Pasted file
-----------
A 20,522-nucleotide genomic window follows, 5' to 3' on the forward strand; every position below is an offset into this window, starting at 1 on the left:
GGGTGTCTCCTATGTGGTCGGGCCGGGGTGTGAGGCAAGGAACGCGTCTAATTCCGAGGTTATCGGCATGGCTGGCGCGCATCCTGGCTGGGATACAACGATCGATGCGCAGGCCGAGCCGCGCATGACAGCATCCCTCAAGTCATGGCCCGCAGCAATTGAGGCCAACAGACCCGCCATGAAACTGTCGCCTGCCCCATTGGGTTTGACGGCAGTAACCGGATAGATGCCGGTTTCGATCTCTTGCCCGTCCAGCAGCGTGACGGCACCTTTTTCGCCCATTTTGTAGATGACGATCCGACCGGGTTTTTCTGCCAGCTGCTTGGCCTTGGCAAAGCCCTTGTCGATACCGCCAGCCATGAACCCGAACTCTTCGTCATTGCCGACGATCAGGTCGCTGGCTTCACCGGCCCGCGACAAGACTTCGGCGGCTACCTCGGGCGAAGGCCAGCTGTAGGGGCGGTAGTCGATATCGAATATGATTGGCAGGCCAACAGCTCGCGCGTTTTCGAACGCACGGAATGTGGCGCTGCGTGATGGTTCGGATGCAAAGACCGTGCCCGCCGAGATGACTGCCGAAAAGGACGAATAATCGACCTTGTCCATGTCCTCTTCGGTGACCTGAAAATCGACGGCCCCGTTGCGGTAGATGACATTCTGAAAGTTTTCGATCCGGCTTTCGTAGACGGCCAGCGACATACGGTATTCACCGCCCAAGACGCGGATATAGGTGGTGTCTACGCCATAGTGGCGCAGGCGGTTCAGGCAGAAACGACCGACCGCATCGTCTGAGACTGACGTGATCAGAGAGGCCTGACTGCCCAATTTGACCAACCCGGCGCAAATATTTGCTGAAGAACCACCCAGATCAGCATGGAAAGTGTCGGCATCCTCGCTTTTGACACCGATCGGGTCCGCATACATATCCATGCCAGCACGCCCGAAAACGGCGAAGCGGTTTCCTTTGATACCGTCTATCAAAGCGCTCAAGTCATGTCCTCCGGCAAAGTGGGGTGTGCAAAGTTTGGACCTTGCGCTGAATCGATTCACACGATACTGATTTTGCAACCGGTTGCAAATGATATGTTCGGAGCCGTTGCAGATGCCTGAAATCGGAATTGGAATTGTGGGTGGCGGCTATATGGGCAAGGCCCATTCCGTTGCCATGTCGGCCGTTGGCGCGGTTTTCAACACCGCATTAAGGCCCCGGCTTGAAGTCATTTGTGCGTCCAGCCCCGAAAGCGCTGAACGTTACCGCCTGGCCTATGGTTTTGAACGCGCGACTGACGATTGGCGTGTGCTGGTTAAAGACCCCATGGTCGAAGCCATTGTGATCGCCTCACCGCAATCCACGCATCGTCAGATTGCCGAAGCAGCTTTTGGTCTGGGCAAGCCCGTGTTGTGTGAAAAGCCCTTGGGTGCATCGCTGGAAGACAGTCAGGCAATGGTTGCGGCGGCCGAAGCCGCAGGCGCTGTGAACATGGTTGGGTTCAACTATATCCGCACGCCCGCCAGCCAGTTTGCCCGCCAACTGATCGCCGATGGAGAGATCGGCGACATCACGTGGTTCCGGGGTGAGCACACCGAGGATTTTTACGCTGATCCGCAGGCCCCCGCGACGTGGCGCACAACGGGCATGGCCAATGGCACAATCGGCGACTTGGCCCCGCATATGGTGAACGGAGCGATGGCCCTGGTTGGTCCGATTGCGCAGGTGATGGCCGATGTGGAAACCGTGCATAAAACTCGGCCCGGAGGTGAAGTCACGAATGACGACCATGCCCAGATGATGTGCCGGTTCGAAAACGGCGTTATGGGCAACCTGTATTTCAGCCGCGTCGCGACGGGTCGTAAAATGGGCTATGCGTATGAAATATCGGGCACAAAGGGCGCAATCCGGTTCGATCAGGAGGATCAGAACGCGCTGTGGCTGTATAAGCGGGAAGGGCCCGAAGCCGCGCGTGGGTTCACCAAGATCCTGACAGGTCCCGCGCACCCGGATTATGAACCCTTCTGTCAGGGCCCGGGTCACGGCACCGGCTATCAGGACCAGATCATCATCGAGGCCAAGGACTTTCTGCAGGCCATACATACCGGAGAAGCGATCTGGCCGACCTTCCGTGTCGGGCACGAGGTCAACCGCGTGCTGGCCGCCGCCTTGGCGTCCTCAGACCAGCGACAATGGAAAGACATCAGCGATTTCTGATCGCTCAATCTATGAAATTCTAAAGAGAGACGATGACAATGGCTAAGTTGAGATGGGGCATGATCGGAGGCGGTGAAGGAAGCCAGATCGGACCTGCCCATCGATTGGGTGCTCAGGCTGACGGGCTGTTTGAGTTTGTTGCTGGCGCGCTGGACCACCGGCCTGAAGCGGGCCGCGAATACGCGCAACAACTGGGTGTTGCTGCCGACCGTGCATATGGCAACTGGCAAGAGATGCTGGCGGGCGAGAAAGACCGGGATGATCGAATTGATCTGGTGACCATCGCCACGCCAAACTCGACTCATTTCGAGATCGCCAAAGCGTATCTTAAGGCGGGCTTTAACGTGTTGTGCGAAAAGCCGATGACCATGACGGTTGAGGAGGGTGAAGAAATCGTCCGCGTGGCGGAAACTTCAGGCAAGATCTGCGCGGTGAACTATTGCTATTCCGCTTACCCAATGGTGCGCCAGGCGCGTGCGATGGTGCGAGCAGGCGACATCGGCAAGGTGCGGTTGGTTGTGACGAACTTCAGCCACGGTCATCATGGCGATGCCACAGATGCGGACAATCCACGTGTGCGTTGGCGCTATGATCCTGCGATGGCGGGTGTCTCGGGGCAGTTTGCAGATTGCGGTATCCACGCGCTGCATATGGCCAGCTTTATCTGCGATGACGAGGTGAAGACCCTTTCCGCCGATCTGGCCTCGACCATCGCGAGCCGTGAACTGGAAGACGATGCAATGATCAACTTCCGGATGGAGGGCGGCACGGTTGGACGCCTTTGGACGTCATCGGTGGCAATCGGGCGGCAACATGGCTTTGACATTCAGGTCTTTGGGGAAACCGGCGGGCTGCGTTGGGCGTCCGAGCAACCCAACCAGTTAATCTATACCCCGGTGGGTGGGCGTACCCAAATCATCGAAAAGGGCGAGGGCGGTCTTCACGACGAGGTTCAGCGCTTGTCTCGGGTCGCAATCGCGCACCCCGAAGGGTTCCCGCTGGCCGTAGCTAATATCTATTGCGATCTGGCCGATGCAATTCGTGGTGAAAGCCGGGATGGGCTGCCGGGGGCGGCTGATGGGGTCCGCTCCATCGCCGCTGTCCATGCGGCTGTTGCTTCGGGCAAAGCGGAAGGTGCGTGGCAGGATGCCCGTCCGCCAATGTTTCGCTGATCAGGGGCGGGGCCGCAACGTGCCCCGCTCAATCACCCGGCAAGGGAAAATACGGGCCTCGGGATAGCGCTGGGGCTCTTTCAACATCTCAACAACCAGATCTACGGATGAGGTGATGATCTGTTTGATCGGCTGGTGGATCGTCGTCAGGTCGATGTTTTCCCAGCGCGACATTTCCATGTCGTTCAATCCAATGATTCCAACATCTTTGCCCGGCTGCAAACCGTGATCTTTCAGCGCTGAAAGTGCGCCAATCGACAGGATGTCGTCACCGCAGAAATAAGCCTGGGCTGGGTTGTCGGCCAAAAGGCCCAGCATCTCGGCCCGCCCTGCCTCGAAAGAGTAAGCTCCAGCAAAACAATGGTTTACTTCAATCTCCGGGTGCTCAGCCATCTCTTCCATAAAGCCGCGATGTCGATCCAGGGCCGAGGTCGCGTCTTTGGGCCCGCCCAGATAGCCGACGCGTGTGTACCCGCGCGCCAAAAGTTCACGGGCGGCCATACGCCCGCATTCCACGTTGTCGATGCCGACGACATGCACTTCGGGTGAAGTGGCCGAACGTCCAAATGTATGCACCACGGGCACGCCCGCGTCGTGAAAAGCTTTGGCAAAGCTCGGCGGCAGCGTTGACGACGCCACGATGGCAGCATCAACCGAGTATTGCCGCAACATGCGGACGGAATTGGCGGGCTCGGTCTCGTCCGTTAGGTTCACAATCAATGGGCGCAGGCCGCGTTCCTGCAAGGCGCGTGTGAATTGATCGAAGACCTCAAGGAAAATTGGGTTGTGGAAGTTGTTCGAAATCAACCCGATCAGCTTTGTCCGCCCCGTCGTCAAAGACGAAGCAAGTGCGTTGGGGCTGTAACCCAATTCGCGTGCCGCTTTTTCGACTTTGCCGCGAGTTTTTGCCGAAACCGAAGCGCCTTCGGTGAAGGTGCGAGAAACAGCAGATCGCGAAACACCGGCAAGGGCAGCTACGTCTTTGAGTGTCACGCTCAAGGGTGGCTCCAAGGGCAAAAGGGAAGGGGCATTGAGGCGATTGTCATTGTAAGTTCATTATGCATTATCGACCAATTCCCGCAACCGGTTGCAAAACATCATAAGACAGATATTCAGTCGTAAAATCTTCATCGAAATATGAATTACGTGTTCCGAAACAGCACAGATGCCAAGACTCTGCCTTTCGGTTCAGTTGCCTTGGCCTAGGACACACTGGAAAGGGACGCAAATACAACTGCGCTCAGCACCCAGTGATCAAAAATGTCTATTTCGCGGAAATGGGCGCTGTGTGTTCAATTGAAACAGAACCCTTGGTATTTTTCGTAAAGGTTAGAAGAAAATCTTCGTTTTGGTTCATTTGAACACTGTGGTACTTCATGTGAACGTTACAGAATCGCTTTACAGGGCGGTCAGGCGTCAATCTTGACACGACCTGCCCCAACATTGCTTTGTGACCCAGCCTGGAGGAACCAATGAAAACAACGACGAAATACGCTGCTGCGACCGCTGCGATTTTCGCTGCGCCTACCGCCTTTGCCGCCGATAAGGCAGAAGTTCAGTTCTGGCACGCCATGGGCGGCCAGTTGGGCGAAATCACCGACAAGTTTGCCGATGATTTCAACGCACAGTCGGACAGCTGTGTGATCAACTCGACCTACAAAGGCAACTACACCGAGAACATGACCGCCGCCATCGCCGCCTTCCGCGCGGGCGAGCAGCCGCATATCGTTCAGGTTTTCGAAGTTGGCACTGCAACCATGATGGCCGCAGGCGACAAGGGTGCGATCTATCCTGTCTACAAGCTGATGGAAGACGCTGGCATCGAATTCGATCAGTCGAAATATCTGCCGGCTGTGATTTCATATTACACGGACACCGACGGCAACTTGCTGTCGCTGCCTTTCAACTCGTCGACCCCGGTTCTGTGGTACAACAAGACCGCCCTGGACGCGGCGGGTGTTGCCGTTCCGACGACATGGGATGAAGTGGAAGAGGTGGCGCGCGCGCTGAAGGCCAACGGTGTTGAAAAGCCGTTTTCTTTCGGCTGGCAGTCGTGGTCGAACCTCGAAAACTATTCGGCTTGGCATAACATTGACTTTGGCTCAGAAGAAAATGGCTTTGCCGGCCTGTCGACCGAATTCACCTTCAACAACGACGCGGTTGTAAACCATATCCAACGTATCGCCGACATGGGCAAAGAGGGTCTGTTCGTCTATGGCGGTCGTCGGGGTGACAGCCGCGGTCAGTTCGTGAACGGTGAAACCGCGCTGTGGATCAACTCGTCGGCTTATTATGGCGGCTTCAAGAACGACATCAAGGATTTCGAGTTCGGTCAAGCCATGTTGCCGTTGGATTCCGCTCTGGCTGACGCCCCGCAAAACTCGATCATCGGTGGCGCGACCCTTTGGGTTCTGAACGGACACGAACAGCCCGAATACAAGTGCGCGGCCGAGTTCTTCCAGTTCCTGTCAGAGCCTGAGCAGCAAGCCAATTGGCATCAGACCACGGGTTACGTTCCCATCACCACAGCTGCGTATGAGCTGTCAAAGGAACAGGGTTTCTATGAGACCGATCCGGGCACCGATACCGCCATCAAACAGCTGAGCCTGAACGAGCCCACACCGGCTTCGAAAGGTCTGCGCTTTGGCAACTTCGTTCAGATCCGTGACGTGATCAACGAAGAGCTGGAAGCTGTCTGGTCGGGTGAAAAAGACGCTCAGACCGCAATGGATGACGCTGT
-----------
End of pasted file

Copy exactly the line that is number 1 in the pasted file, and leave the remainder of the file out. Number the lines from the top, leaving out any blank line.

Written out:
A 20,522-nucleotide genomic window follows, 5' to 3' on the forward strand; every position below is an offset into this window, starting at 1 on the left: